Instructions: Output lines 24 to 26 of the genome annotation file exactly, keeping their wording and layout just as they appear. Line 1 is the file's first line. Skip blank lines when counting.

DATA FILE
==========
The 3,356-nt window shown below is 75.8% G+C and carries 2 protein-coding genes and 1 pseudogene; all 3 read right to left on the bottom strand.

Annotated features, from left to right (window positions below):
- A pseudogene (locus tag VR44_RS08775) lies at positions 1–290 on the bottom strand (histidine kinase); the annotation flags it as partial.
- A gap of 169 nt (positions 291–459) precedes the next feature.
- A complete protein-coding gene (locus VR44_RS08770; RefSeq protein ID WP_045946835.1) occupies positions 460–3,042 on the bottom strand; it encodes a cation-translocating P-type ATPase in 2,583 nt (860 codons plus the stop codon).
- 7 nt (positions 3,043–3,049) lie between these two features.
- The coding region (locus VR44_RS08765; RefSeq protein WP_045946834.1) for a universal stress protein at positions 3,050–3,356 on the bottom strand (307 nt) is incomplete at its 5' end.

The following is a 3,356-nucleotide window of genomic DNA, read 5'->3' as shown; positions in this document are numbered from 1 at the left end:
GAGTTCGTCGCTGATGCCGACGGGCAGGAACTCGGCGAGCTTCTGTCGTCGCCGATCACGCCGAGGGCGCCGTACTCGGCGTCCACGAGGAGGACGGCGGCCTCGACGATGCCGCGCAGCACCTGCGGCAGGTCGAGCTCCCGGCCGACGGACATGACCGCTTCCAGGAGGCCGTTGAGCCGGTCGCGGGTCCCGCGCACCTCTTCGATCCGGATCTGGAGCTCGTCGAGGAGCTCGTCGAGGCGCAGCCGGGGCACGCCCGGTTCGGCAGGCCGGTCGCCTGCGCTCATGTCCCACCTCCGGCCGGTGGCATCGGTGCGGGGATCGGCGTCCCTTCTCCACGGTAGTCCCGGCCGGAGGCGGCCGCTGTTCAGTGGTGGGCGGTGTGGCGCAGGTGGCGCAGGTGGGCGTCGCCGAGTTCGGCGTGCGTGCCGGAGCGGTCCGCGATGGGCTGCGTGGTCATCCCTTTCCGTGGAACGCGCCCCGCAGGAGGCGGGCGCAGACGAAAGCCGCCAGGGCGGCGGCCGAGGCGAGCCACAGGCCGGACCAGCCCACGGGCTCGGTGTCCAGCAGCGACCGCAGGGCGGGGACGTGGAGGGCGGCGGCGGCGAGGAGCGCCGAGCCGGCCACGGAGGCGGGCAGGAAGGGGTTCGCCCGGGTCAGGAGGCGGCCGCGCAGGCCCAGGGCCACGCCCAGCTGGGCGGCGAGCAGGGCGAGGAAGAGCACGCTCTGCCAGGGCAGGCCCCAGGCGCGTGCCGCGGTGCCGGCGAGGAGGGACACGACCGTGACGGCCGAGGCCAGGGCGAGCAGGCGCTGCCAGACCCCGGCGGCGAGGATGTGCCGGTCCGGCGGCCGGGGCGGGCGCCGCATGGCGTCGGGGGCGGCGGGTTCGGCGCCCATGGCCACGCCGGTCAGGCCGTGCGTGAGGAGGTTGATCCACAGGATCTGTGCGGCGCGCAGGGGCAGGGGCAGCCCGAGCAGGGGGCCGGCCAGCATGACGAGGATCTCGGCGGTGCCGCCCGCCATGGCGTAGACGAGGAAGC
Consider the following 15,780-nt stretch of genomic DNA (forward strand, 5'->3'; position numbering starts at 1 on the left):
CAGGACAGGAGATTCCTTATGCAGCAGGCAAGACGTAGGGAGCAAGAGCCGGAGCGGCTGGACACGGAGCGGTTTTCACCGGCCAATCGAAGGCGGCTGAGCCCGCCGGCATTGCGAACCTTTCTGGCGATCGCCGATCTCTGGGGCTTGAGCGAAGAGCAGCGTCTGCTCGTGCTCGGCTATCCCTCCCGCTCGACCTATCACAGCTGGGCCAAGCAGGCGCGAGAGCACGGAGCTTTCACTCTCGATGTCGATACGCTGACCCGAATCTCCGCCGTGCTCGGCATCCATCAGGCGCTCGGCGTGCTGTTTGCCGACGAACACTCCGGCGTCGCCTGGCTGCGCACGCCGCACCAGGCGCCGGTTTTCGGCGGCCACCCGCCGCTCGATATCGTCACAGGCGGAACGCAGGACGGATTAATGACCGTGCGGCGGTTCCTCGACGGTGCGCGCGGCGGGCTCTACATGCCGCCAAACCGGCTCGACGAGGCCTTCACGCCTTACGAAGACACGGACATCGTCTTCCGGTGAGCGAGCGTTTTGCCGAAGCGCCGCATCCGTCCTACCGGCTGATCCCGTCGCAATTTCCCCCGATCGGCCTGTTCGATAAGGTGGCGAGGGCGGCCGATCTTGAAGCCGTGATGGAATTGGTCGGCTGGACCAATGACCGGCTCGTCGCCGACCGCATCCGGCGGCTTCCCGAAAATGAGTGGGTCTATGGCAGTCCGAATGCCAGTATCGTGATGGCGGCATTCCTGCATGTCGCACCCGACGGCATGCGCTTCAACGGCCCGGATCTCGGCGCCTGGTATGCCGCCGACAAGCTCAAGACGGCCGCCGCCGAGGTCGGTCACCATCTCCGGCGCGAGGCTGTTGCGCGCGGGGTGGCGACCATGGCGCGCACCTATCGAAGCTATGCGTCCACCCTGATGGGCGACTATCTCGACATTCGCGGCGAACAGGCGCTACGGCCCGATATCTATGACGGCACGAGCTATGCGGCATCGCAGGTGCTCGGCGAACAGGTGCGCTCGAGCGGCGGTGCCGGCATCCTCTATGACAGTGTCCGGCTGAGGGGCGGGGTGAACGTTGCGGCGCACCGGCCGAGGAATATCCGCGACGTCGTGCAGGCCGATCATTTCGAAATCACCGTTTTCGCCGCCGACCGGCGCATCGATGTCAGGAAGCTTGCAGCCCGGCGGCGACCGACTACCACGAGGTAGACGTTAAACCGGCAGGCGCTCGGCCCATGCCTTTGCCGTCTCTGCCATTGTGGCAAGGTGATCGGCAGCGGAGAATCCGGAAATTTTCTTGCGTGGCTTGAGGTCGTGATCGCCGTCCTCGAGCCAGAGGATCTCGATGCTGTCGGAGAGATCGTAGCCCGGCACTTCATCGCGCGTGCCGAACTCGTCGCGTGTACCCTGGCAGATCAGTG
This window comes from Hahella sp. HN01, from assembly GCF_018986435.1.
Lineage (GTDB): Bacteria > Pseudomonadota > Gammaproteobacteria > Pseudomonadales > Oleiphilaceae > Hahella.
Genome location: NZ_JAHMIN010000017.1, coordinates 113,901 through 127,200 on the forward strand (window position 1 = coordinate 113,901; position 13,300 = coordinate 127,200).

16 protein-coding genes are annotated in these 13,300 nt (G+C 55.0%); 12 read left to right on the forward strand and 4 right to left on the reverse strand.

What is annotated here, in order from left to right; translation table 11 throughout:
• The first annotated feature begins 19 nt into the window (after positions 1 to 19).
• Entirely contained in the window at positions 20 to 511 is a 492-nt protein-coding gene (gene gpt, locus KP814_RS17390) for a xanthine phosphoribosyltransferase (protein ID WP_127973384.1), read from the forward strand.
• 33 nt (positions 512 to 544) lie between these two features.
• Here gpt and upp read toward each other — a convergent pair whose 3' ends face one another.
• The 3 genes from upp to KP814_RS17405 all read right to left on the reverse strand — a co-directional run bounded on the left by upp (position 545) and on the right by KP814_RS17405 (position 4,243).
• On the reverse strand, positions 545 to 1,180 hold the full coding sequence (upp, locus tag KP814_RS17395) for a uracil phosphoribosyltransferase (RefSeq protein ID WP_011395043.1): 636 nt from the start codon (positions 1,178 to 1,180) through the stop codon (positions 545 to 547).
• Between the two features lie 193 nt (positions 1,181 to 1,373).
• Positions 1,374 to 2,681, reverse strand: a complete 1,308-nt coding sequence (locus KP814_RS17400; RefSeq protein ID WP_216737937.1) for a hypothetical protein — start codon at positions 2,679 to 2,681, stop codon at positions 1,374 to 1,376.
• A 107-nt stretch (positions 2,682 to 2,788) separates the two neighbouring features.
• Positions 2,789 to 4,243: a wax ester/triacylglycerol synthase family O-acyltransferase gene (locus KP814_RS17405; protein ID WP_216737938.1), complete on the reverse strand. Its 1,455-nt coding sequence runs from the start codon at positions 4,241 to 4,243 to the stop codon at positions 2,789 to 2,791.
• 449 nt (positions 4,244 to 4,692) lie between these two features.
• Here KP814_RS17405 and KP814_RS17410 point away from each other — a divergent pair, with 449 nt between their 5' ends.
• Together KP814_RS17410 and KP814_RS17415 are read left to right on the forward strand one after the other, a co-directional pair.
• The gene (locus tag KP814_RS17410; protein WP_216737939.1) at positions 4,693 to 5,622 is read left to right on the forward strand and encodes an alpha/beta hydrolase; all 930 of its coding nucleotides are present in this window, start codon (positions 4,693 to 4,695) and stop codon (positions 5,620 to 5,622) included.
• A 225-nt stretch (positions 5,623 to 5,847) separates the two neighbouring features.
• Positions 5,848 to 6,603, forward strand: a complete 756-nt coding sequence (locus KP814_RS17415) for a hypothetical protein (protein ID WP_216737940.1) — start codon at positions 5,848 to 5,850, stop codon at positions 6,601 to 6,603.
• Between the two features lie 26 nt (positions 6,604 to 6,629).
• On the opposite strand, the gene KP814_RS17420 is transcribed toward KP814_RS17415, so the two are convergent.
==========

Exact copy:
• Positions 1,374 to 2,681, reverse strand: a complete 1,308-nt coding sequence (locus KP814_RS17400; RefSeq protein ID WP_216737937.1) for a hypothetical protein — start codon at positions 2,679 to 2,681, stop codon at positions 1,374 to 1,376.
• A 107-nt stretch (positions 2,682 to 2,788) separates the two neighbouring features.
• Positions 2,789 to 4,243: a wax ester/triacylglycerol synthase family O-acyltransferase gene (locus KP814_RS17405; protein ID WP_216737938.1), complete on the reverse strand. Its 1,455-nt coding sequence runs from the start codon at positions 4,241 to 4,243 to the stop codon at positions 2,789 to 2,791.